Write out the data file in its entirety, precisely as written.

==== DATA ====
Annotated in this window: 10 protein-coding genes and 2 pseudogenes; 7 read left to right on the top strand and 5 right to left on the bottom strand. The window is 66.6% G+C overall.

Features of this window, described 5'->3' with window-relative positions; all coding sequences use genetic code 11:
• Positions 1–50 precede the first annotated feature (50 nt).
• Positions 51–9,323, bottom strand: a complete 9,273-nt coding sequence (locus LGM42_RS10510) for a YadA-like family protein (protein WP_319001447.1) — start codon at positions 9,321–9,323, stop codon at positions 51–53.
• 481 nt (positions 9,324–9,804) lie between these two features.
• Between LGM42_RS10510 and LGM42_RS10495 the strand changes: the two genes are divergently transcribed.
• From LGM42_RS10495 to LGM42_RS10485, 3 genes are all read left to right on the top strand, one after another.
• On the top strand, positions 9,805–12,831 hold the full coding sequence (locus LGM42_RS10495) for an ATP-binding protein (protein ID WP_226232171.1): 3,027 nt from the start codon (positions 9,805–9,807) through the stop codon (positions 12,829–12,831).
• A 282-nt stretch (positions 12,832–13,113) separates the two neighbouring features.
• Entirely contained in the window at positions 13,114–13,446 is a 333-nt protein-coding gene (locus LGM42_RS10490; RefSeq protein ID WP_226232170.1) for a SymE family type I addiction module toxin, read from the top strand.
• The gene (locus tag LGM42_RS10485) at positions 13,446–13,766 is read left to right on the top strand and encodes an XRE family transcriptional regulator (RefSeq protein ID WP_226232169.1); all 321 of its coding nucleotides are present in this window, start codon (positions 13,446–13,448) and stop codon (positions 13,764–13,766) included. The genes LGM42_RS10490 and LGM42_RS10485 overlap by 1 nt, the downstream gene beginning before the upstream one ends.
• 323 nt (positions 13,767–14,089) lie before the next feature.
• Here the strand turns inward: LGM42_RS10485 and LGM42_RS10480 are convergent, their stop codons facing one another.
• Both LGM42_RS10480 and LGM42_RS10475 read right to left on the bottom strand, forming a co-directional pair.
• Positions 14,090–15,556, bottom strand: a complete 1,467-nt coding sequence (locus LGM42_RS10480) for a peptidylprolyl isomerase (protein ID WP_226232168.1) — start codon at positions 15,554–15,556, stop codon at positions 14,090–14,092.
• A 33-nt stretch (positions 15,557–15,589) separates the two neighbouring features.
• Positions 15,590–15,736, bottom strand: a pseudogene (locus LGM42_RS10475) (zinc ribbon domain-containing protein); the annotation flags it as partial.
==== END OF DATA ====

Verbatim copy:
Annotated in this window: 10 protein-coding genes and 2 pseudogenes; 7 read left to right on the top strand and 5 right to left on the bottom strand. The window is 66.6% G+C overall.

Features of this window, described 5'->3' with window-relative positions; all coding sequences use genetic code 11:
• Positions 1–50 precede the first annotated feature (50 nt).
• Positions 51–9,323, bottom strand: a complete 9,273-nt coding sequence (locus LGM42_RS10510) for a YadA-like family protein (protein WP_319001447.1) — start codon at positions 9,321–9,323, stop codon at positions 51–53.
• 481 nt (positions 9,324–9,804) lie between these two features.
• Between LGM42_RS10510 and LGM42_RS10495 the strand changes: the two genes are divergently transcribed.
• From LGM42_RS10495 to LGM42_RS10485, 3 genes are all read left to right on the top strand, one after another.
• On the top strand, positions 9,805–12,831 hold the full coding sequence (locus LGM42_RS10495) for an ATP-binding protein (protein ID WP_226232171.1): 3,027 nt from the start codon (positions 9,805–9,807) through the stop codon (positions 12,829–12,831).
• A 282-nt stretch (positions 12,832–13,113) separates the two neighbouring features.
• Entirely contained in the window at positions 13,114–13,446 is a 333-nt protein-coding gene (locus LGM42_RS10490; RefSeq protein ID WP_226232170.1) for a SymE family type I addiction module toxin, read from the top strand.
• The gene (locus tag LGM42_RS10485) at positions 13,446–13,766 is read left to right on the top strand and encodes an XRE family transcriptional regulator (RefSeq protein ID WP_226232169.1); all 321 of its coding nucleotides are present in this window, start codon (positions 13,446–13,448) and stop codon (positions 13,764–13,766) included. The genes LGM42_RS10490 and LGM42_RS10485 overlap by 1 nt, the downstream gene beginning before the upstream one ends.
• 323 nt (positions 13,767–14,089) lie before the next feature.
• Here the strand turns inward: LGM42_RS10485 and LGM42_RS10480 are convergent, their stop codons facing one another.
• Both LGM42_RS10480 and LGM42_RS10475 read right to left on the bottom strand, forming a co-directional pair.
• Positions 14,090–15,556, bottom strand: a complete 1,467-nt coding sequence (locus LGM42_RS10480) for a peptidylprolyl isomerase (protein ID WP_226232168.1) — start codon at positions 15,554–15,556, stop codon at positions 14,090–14,092.
• A 33-nt stretch (positions 15,557–15,589) separates the two neighbouring features.
• Positions 15,590–15,736, bottom strand: a pseudogene (locus LGM42_RS10475) (zinc ribbon domain-containing protein); the annotation flags it as partial.